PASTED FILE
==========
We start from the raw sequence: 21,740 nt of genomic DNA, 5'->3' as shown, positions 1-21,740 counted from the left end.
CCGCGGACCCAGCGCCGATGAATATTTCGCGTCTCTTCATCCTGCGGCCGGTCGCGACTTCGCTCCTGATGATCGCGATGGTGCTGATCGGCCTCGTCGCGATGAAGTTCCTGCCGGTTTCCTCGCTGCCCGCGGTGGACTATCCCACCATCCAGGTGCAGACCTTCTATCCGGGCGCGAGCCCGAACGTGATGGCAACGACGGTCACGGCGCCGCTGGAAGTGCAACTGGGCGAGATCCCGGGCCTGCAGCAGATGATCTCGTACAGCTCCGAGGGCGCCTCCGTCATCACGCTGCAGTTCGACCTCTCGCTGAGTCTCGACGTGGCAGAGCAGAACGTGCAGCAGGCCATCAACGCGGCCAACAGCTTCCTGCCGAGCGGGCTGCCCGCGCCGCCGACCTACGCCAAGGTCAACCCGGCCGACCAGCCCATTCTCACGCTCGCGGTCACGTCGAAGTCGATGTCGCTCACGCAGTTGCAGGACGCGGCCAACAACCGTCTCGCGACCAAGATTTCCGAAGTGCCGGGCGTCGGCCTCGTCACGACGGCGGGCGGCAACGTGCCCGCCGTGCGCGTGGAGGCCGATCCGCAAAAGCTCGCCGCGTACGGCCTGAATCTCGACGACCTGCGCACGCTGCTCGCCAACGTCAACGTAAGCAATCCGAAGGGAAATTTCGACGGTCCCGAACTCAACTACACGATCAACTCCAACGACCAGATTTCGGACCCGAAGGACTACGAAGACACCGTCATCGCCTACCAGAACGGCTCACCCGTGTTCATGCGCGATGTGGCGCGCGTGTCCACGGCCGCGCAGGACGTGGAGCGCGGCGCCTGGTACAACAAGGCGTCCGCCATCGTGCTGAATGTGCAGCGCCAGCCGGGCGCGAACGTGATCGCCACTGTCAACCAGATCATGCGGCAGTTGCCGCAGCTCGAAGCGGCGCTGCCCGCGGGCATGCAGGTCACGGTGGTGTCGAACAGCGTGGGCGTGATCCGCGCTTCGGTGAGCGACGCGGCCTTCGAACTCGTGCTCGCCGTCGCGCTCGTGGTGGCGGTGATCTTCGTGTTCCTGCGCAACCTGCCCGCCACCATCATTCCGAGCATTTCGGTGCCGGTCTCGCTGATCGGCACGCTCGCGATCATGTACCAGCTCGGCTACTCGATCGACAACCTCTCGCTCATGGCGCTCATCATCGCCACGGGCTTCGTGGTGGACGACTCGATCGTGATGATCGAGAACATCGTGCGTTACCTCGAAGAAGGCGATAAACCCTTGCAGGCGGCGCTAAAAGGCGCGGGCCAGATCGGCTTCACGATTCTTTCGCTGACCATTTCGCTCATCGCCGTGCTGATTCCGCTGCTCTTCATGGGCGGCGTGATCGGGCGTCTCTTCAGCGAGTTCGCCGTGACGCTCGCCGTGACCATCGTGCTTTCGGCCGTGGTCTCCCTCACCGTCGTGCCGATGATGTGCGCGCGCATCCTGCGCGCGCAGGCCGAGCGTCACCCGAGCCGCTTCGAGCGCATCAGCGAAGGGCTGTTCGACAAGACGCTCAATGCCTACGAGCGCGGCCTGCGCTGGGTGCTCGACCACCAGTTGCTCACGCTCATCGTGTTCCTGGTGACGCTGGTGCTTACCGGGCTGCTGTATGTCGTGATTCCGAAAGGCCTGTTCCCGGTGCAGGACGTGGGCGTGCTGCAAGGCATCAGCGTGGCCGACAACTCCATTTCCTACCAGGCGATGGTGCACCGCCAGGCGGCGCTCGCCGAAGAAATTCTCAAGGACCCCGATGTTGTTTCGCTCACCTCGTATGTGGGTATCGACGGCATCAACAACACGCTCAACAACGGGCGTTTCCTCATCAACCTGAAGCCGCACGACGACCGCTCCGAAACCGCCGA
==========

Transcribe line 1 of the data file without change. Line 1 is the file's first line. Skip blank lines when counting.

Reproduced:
We start from the raw sequence: 21,740 nt of genomic DNA, 5'->3' as shown, positions 1-21,740 counted from the left end.